An Introduction Into Aging Fish

This is the first article in our fish aging series. It is followed on by the science of aging fish

What is aging fish?

In contrast to eating the freshest fish available, dry aging fish is the practice of allowing fish to undergo a natural maturation of a few days to a couple of weeks before consuming. The process is similar to the aging of beef, and is aimed at improving the texture and flavor of the fish. After careful selection and preparation of the fish, it is then stored and monitored in a controlled environment where variables such as temperature, humidity and air circulation are strictly regulated in order to prevent spoilage and achieve the optimal flavor. The two main ways to age fish are wet aging or dry aging.


What is wet aging fish?

Wet aging fish is a technique found almost exclusively in Japan, and is used by Edomae sushi chefs to improve the texture and flavor of the fish. Here, fish that have been gutted and cleaned are sealed in plastic bags and allowed to rest in a temperature controlled fridge for around 3 to 10 days. During this time, enzymes already present in the flesh of the fish continue to work, improving the texture of the fish. 

One important difference between wet aging and dry aging is that because the fish is sealed in plastic, any excess moisture released by the fish is unable to escape, and thus the fish ages at almost 100% humidity, regardless of fridge humidity. This means that any exposed flesh does not dry out, and the skin of the fish remains moist. 

What is dry aging fish?

Contrary to other opinions, we feel that dry aging fish is a modern technique derived from the process of dry aging beef. It does not have any relation whatsoever to Japan but is still a technique that can improve the texture and flavor of fish. To dry age fish, fish that have been scaled and gutted are hung bare in a specialized fridge for 7 to 90 days depending on the type of fish. Similar to wet aging, enzymes already present in the flesh of the fish continue to work, improving the texture of the fish by breaking down connective tissues and muscle fibers. 

As the fish is in direct contact with the fridge environment, it gradually loses moisture, leading to a more concentrated flavor. The outer skin of the fish also dries out, allowing you to more easily crisp up the skin during cooking.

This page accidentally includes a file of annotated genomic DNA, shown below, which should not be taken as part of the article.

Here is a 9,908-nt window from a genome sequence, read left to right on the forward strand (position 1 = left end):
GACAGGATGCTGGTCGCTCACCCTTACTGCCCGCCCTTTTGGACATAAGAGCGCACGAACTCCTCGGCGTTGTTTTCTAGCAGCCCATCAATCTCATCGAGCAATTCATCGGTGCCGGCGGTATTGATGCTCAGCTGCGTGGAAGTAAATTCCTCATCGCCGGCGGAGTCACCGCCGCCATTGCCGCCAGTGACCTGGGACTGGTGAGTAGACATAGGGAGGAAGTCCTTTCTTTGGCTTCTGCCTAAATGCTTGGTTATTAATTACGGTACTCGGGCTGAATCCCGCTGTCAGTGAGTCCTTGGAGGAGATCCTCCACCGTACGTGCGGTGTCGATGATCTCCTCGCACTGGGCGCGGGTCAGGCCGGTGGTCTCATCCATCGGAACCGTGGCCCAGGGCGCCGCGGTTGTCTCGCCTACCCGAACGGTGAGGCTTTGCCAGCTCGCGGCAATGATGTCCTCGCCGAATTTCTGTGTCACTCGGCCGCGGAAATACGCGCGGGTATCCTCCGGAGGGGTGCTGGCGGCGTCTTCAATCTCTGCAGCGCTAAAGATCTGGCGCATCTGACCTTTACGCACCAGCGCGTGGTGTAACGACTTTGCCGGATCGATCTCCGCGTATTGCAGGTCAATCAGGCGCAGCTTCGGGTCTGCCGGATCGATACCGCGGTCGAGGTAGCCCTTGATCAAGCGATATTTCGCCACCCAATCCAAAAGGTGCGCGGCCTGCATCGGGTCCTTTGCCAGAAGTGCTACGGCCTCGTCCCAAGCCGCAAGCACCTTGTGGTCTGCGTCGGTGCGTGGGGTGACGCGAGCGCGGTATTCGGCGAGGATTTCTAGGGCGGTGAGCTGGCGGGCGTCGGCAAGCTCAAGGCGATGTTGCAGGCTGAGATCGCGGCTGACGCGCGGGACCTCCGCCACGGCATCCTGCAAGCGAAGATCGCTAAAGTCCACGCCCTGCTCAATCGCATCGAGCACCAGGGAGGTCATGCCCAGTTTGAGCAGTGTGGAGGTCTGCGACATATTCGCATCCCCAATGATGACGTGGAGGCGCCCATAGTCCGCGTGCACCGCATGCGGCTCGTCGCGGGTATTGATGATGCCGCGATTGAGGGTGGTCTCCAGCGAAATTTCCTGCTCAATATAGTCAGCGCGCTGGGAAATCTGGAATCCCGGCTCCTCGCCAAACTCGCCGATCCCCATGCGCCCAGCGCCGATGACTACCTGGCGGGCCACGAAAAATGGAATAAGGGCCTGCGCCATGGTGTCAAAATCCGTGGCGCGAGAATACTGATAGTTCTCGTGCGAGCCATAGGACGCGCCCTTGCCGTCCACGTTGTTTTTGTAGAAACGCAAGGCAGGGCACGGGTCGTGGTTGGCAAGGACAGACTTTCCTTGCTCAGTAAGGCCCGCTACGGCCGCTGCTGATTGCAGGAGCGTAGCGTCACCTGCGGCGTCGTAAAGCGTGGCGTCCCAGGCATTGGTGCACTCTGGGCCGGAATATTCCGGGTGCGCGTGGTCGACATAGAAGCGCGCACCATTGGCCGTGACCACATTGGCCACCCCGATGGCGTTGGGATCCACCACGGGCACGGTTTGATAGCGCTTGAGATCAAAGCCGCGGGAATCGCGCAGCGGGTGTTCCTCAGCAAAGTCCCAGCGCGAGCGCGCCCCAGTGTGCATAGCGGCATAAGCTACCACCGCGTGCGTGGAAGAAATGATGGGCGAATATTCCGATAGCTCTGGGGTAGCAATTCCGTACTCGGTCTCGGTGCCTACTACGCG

Because you can dry-age fish for longer periods of time, successfully dry-aging fish requires the maintenance of an extremely consistent temperature and humidity, which means that it is usually impossible to do so in a home refrigerator. Added to that, the specialized fridges needed to meet the requirements for dry aging can be prohibitively expensive for a home enthusiast. 

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The difference between dry and wet aging fish

Because of the sealed environment, one key difference is that wet aged fish does not lose moisture. As such, the flavor development in wet-aged fish is notably much less pronounced compared to dry-aged fish. The weight of wet aged fish is constant throughout the entire process but during dry-aging, you can sometimes lose up to 2-4% in weight per day. 

Wet aged fish also cannot be left to mature as long because of the high moisture levels surrounding the fish which allows bacteria to grow much quicker. This environment also means that the skin of wet aged fish does not dry out like dry aged fish, and thus cannot be crisped up for cooked preparations.

Both wet and dry aging require you to source the freshest fish possible, but because of its relatively longer aging period, proponents of dry aging call for not only fresh fish, but fish that has been dispatched using the ikejime method, in addition to other stringent requirements.

To begin….

To start aging fish yourself, we recommend reading our articles on the science of aging fish to better understand the background processes, before looking at how to choose and prepare fish for aging. 

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